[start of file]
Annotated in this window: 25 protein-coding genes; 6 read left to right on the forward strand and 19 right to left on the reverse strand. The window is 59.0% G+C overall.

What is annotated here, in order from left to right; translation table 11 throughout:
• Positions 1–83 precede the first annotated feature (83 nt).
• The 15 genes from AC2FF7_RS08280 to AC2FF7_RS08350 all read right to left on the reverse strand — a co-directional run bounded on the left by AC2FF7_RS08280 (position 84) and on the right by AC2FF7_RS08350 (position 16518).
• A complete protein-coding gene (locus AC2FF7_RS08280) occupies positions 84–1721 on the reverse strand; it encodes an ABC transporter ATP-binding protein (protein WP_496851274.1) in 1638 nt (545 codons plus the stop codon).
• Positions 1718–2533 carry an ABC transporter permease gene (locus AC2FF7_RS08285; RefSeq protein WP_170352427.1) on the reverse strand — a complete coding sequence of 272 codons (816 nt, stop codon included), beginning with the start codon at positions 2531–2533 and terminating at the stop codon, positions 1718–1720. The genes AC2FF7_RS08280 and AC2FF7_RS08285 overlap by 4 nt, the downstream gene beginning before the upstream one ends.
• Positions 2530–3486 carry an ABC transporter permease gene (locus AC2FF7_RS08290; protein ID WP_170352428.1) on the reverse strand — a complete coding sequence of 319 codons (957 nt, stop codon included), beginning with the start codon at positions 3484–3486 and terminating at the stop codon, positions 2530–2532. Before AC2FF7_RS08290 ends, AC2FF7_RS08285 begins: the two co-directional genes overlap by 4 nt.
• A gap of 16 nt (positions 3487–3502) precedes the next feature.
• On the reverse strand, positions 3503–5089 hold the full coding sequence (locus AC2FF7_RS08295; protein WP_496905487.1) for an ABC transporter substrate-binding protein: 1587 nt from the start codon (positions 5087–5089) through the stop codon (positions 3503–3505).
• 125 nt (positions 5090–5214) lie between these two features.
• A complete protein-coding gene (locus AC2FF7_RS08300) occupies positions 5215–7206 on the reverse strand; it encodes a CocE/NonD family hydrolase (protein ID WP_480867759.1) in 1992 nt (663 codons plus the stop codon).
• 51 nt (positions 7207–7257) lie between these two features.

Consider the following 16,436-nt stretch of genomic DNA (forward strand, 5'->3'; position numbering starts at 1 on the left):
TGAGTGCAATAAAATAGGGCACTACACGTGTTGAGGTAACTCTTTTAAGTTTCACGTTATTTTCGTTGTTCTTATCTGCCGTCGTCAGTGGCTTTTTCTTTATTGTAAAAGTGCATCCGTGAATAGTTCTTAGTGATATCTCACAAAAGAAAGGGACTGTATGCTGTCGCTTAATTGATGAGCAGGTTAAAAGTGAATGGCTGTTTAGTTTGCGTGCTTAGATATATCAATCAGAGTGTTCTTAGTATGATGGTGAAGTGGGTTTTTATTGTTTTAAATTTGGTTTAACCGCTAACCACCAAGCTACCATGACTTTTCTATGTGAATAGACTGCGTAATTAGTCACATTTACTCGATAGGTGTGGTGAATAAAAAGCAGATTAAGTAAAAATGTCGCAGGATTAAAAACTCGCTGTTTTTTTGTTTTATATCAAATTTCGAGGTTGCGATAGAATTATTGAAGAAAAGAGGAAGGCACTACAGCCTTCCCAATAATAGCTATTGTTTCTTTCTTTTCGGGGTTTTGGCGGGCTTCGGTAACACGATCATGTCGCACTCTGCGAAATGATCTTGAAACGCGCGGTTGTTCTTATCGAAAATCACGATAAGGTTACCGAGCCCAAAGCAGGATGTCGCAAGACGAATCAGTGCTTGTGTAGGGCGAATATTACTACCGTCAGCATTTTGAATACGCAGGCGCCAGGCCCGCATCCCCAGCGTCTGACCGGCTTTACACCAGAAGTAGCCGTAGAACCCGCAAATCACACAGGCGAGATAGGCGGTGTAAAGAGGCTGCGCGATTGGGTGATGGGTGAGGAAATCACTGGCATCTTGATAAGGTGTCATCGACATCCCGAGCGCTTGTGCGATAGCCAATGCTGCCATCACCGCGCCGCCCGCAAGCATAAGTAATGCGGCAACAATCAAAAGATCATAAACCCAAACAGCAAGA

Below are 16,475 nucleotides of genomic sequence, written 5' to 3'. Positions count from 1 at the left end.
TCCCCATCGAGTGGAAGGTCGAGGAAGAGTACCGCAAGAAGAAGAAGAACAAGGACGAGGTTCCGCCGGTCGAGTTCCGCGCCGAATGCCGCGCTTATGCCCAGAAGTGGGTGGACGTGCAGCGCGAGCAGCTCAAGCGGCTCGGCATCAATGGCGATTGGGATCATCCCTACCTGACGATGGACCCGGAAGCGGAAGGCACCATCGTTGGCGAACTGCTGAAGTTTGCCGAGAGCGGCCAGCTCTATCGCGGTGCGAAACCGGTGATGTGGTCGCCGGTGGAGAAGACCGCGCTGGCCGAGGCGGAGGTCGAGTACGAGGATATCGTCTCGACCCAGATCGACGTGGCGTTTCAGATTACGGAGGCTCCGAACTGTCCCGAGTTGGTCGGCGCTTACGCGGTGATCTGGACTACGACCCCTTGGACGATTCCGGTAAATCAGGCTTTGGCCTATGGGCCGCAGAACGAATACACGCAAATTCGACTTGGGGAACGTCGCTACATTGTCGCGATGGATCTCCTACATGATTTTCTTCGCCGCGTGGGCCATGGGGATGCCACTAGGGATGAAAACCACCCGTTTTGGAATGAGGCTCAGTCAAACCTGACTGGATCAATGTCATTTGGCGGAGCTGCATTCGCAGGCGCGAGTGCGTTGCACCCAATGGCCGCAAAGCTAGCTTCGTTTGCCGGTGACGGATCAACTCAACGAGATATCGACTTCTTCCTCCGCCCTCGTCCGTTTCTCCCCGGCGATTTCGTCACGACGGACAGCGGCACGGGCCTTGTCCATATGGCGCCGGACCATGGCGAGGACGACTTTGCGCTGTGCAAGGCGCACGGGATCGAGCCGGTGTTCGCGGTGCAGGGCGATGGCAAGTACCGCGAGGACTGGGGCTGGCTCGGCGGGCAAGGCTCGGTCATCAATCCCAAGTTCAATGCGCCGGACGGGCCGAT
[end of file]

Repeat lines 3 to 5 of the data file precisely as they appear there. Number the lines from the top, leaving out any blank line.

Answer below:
• Positions 1–83 precede the first annotated feature (83 nt).
• The 15 genes from AC2FF7_RS08280 to AC2FF7_RS08350 all read right to left on the reverse strand — a co-directional run bounded on the left by AC2FF7_RS08280 (position 84) and on the right by AC2FF7_RS08350 (position 16518).
• A complete protein-coding gene (locus AC2FF7_RS08280) occupies positions 84–1721 on the reverse strand; it encodes an ABC transporter ATP-binding protein (protein WP_496851274.1) in 1638 nt (545 codons plus the stop codon).